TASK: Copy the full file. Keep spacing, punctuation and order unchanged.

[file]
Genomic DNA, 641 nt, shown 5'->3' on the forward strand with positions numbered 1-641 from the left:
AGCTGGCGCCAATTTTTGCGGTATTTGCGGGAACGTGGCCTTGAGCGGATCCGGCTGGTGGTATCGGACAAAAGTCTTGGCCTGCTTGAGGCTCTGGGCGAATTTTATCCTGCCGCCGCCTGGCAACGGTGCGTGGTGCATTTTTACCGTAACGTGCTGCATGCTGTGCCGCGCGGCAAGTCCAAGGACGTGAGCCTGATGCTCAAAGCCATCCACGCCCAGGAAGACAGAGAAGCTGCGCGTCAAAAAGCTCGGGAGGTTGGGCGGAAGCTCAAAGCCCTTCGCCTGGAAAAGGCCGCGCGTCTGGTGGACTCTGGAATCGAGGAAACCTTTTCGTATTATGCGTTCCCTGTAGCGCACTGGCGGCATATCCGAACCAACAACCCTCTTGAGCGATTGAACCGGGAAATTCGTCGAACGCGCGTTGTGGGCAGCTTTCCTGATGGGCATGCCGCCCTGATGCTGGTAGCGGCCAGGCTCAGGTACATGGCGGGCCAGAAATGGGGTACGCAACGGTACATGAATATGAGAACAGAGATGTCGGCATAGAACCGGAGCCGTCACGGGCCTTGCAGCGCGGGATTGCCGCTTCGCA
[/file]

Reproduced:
Genomic DNA, 641 nt, shown 5'->3' on the forward strand with positions numbered 1-641 from the left:
AGCTGGCGCCAATTTTTGCGGTATTTGCGGGAACGTGGCCTTGAGCGGATCCGGCTGGTGGTATCGGACAAAAGTCTTGGCCTGCTTGAGGCTCTGGGCGAATTTTATCCTGCCGCCGCCTGGCAACGGTGCGTGGTGCATTTTTACCGTAACGTGCTGCATGCTGTGCCGCGCGGCAAGTCCAAGGACGTGAGCCTGATGCTCAAAGCCATCCACGCCCAGGAAGACAGAGAAGCTGCGCGTCAAAAAGCTCGGGAGGTTGGGCGGAAGCTCAAAGCCCTTCGCCTGGAAAAGGCCGCGCGTCTGGTGGACTCTGGAATCGAGGAAACCTTTTCGTATTATGCGTTCCCTGTAGCGCACTGGCGGCATATCCGAACCAACAACCCTCTTGAGCGATTGAACCGGGAAATTCGTCGAACGCGCGTTGTGGGCAGCTTTCCTGATGGGCATGCCGCCCTGATGCTGGTAGCGGCCAGGCTCAGGTACATGGCGGGCCAGAAATGGGGTACGCAACGGTACATGAATATGAGAACAGAGATGTCGGCATAGAACCGGAGCCGTCACGGGCCTTGCAGCGCGGGATTGCCGCTTCGCA